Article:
Meadows and valleys of mountainous areas
Western North America from southern Canada to northern Arizona and New Mexico
Least Concern (IUCN Red List)
This species is
to the Truckee Meadows.
Yellow-bellied marmots resemble large, stout squirrels. They can grow up to 11 inches in length and weigh up to 11 pounds. Their fur is a brownish-reddish color everywhere except for their bellies which, as their name suggests, are yellow. Yellow-bellied marmots can most often be spotted in high elevation areas near rocks.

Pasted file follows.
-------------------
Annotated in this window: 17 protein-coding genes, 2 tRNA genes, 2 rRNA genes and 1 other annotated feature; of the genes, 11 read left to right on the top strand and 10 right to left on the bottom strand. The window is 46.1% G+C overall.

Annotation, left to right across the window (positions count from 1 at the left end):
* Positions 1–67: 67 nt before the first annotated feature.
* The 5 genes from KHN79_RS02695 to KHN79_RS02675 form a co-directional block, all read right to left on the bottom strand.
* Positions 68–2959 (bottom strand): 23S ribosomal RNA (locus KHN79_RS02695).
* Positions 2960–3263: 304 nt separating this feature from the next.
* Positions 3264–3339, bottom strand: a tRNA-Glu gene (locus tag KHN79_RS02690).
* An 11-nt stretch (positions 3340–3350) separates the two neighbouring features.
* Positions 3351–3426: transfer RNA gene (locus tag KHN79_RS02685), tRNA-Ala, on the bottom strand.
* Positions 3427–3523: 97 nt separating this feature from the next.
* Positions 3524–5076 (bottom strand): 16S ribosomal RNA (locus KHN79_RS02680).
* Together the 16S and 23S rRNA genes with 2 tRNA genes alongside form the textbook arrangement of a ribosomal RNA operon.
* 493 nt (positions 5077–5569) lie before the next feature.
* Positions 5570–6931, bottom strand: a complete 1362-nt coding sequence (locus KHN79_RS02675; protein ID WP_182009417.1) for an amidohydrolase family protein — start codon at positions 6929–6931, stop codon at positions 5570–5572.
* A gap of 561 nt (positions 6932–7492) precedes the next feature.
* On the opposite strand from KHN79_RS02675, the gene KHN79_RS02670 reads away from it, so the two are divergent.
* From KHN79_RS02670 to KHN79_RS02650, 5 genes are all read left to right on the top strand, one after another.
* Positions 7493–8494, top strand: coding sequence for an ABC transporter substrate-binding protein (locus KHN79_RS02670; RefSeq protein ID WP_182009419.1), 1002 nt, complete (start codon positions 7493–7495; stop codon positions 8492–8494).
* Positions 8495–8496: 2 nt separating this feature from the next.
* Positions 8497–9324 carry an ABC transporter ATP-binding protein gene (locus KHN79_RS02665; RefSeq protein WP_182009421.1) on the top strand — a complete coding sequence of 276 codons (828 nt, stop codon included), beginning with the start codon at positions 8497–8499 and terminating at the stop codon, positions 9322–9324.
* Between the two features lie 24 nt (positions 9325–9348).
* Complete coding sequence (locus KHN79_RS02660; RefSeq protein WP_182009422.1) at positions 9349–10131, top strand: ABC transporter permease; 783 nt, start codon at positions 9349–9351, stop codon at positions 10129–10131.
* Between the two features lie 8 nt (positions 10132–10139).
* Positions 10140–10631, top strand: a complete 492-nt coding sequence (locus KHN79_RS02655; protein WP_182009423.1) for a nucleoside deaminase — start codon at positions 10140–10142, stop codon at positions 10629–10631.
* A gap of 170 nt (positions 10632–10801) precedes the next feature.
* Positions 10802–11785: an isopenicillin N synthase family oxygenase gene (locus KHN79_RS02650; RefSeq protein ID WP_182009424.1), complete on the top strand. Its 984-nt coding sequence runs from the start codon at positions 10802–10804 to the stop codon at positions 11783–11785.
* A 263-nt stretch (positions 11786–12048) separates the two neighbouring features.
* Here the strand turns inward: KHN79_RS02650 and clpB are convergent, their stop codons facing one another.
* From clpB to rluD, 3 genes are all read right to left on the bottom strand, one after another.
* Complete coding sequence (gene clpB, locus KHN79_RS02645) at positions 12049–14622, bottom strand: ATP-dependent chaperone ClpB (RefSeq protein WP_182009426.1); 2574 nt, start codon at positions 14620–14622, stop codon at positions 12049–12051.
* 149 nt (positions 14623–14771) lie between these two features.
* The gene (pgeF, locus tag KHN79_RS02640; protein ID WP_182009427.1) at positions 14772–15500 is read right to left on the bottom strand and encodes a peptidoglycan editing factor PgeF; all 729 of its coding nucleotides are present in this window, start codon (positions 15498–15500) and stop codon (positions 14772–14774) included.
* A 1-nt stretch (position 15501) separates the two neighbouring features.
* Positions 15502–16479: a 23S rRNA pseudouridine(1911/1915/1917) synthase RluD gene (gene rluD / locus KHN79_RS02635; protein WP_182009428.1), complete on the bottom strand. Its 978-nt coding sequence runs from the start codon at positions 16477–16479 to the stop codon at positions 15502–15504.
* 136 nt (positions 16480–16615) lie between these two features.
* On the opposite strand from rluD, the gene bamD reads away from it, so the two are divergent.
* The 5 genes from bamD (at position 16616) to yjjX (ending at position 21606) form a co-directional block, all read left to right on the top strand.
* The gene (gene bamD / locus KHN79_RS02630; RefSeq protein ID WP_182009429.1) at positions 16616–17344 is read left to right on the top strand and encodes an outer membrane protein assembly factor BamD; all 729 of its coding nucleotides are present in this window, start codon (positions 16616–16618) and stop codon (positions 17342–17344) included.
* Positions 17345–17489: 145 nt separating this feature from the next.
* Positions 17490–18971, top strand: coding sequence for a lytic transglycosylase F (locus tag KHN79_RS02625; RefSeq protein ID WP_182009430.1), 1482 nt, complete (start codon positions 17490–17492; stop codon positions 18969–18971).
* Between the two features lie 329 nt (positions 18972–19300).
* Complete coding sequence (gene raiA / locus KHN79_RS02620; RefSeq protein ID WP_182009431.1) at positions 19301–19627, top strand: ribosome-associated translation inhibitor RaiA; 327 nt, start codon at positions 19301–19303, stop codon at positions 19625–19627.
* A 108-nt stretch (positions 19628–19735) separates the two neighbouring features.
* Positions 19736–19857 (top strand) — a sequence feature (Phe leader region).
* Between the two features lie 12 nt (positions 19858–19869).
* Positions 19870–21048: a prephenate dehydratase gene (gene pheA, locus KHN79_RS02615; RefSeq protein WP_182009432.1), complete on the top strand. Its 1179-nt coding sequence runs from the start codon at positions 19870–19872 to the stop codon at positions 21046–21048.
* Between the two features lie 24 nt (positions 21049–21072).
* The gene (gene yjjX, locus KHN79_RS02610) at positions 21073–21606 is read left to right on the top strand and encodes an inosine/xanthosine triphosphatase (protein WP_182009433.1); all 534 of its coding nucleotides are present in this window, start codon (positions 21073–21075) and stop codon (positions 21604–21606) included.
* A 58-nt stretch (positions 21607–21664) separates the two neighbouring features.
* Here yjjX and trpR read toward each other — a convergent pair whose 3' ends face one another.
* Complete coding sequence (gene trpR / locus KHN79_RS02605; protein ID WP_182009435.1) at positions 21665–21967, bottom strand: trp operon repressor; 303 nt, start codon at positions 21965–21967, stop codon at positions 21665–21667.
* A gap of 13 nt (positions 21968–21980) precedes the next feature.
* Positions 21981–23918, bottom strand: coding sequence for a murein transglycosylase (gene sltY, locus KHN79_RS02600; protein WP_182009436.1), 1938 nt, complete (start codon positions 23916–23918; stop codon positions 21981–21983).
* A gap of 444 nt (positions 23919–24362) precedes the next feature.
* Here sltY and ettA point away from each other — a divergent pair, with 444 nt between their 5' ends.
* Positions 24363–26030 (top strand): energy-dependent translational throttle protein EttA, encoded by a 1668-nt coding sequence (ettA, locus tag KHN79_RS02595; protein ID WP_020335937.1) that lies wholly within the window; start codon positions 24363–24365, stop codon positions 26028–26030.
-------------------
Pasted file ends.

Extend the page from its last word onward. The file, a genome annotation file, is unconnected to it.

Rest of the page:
Yellow-bellied marmots hibernate up to eight months a year, leaving only a short four months for them to mate, raise their young, and fatten up for the next winter.
Since they are most often seen near rocks, yellow-bellied marmots are often referred to as ‘rock chucks’.
When they aren’t busy feeding or grooming, yellow-bellied marmots can often be spotted sunning themselves on top of rocks.
Yellow-bellied marmots build extensive underground burrows. Abandoned marmot burrows are often used by other species.
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